Placing all your worldly possessions in the hands of removalists while you move house can be a nerve-wracking endeavour, but especially so when the removalists are tasked with transporting delicate and expensive items. Grandfather clocks, especially valuable and/or antique models, can be particularly difficult to move safely; however, with a few simple precautions, you can ensure that your valuable and substantial timepiece survives a house move none the worse for wear.
To ensure that the delicate internal mechanisms of your grandfather clock are not damaged during transit, they should be removed. Ideally, this should be done by a professional clocksmith, but if necessary, you can do this yourself. Wear a soft pair of gloves while removing the internal mechanism, and make sure to label the pieces for easy reassembly once your clock reaches its destination. Pay particular attention to the cogs, weights and pendulum, wrapping them in a suitably protective packing material (such as bubble wrap). You should also remove any shelving inside the main body of your clock, as well as any protruding decorations and ornamentation attached to the exterior (if these cannot be removed safely, be sure to pad them with foam and other protective materials).
Transporting your clock
Once delicate internal mechanisms have been removed, the clock itself can be prepared for transit. Ideally, you should wrap the entire body of the clock in a furniture blanket (many removalists will sell these to you), but thick blankets and duvets are an acceptable alternative.
Once this is done, you can have the clock loaded onto your chosen transportation vehicle. As you can imagine, simply tossing your clock in the back of a common van won't do, so ensure that the removals company you choose has the necessary equipment to move delicate furniture such as grandfather clocks. At the bare minimum, the removalists should come supplied with a covered vehicle equipped with internal padding, as well as suitable strapping to keep your clock upright during its journey -- failure to keep your clock upright can damage its internal movements and cause it to permanently lose accuracy as well as place undue pressure on glass panels.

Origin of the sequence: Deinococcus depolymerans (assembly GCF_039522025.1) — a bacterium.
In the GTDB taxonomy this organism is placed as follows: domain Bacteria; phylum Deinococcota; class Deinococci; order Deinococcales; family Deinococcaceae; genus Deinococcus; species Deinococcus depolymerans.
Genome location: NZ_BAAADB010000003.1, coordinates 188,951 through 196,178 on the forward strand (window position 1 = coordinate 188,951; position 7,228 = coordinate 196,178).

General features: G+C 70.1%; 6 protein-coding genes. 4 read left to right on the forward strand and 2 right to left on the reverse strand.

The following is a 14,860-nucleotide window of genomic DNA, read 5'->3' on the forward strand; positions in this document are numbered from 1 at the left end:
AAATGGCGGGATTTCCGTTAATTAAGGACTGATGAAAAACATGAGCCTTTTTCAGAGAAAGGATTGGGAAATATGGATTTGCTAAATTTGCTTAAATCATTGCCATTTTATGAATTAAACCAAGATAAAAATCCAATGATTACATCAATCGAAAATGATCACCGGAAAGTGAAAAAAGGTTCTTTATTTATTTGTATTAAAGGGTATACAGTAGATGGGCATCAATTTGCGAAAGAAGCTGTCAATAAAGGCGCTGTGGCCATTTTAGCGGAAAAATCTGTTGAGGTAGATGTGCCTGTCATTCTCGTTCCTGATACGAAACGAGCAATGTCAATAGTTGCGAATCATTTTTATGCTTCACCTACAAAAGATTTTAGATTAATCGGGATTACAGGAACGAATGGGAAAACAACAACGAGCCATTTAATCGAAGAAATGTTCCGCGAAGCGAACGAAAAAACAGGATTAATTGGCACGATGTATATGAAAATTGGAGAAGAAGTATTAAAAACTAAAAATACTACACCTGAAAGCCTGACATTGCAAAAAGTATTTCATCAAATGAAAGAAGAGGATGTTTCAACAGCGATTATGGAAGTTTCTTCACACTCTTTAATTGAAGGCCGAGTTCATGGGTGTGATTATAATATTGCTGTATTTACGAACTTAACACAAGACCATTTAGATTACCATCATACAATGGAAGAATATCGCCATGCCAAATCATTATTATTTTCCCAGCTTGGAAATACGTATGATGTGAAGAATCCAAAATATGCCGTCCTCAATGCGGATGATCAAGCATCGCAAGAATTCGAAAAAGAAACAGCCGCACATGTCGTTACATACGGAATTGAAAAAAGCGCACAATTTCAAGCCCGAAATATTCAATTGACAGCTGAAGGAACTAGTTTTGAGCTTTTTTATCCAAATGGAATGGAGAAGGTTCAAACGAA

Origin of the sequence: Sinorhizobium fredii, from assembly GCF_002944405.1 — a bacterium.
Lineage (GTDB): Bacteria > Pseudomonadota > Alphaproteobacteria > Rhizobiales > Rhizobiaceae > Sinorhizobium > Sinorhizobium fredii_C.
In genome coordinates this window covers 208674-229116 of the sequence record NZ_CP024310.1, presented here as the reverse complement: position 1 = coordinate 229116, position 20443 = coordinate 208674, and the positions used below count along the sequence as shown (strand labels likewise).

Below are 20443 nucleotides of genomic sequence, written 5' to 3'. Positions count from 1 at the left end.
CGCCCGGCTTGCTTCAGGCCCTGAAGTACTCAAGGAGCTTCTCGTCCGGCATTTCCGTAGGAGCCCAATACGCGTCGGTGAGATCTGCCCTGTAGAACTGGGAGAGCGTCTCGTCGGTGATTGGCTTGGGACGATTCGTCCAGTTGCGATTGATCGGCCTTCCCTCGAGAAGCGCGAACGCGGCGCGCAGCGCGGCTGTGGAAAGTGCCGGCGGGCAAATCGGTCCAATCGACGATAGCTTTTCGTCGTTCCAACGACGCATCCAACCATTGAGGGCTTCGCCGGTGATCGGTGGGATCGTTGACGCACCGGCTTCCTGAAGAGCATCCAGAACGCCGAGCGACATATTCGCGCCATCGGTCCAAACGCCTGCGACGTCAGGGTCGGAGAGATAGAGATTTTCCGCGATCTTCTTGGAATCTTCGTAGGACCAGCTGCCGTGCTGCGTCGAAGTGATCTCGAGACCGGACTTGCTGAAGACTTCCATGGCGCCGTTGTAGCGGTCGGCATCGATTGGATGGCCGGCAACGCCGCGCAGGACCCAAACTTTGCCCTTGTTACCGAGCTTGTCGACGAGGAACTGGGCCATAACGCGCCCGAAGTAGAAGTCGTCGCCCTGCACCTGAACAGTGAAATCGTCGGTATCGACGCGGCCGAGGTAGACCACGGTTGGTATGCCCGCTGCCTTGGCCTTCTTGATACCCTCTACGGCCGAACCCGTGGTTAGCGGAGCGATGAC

You should also pay attention to the route your removalists will take when transporting your clock; roads with rough surfaces should be avoided, as should winding roads with many curves and bends that can place enormous strain on an upright clock. Work out your chosen route with the removalists in advance, and be prepared to pay for additional fuel costs if the safest route is not the shortest route.
Unloading your clock
Once your clock has reached its destination, it should be carefully reassembled, ideally in the spot which will become its new home. When it comes time to reassemble your clock, however, do not forget to level it -- a clock left off-balance can become very inaccurate. Clock levellers are generally found underneath the four corners of the base of your clock, and consist of adjustable screws which control how high each corner sits off the ground. Carefully adjust these levellers until the clock is level; use a spirit level, or have a clocksmith oversee the levelling process to ensure the best results.